Other Agriculture Study

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  • Publication
    Sustainable Management of Agricultural Research and Technology Dissemination (SMARTD) : A Strategic Framework
    (Washington, DC, 2008-06) World Bank
    Revitalizing agriculture is critical for rural Indonesia's economic prosperity. Historically, Indonesia's dramatic poverty reduction was driven by progress in agriculture and agriculture continues to be a potent driver of growth and poverty alleviation. Agricultural sector growth strongly induces non-agricultural sector growth in rural areas, particularly through demand for locally produced and services. Agricultural sector productivity growth (along with price changes) has remained the most important way out of poverty. To shift agriculture along these dimensions, Indonesia needs to transition from its current and ineffective public stance, growing subsidies and selective output protection, to a more aggressive provision of public goods and services that build support systems for farmers to achieve continuous productivity gains. This will require an enabling agriculture policy environment, significant improvement in the delivery of services, agricultural research and extension in particular, and supporting enabling investments, which will encourage small farmers to move to high value agricultural activities. This will boost employment and raise incomes in rural areas while creating a bigger rural market with greater trade and investment opportunities.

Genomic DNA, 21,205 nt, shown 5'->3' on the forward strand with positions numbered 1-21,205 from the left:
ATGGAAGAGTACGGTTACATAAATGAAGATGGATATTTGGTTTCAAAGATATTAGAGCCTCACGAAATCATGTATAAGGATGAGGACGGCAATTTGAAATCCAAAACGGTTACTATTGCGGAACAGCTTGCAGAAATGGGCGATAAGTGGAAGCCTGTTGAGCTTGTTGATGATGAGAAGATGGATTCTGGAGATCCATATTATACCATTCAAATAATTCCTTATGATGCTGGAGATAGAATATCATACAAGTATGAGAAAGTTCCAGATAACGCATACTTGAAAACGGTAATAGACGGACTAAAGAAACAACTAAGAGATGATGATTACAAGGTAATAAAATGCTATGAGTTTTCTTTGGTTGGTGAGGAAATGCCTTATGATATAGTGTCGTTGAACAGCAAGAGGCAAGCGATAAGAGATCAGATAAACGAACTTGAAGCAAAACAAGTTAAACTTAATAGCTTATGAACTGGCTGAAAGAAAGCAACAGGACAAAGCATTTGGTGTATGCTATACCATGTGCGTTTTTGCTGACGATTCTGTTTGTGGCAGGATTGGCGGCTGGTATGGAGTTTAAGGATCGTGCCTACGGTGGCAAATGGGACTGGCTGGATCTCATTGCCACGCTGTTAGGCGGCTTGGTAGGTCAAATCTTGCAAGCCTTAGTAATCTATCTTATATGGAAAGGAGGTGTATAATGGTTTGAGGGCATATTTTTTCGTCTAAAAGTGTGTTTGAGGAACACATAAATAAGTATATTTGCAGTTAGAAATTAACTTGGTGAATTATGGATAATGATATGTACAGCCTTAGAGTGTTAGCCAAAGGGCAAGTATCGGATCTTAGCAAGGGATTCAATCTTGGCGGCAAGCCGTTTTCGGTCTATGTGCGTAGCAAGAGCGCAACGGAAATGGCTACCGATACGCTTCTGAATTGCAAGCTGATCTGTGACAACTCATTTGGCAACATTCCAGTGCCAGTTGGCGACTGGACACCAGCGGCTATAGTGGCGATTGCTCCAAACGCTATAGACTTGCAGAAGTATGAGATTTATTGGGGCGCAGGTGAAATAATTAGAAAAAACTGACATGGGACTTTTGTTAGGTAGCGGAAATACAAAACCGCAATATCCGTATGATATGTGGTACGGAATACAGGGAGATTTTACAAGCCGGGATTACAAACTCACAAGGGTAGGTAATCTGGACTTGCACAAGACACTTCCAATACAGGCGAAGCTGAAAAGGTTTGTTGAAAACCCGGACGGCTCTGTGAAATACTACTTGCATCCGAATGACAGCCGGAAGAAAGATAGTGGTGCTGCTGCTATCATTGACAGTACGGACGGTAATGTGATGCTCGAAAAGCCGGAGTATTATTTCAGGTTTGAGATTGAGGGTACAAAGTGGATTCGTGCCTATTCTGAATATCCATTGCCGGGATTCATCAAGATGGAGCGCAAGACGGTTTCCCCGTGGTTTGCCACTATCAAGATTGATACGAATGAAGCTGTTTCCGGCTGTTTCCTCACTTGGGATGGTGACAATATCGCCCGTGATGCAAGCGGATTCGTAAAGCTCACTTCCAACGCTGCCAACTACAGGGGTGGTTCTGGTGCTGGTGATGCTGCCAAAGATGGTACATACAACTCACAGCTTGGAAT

• Publication
    Sustainable Management of Agricultural Research and Technology Dissemination (SMARTD) : A Strategic Framework
    (World Bank, Washington, DC, 2008-06) World Bank
    Revitalizing agriculture is critical for rural Indonesia's economic prosperity. Historically, Indonesia's dramatic poverty reduction was driven by progress in agriculture and agriculture continues to be a potent driver of growth and poverty alleviation. Agricultural sector growth strongly induces non-agricultural sector growth in rural areas, particularly through demand for locally produced and services. Agricultural sector productivity growth (along with price changes) has remained the most important way out of poverty. To shift agriculture along these dimensions, Indonesia needs to transition from its current and ineffective public stance, growing subsidies and selective output protection, to a more aggressive provision of public goods and services that build support systems for farmers to achieve continuous productivity gains. This will require an enabling agriculture policy environment, significant improvement in the delivery of services, agricultural research and extension in particular, and supporting enabling investments, which will encourage small farmers to move to high value agricultural activities. This will boost employment and raise incomes in rural areas while creating a bigger rural market with greater trade and investment opportunities.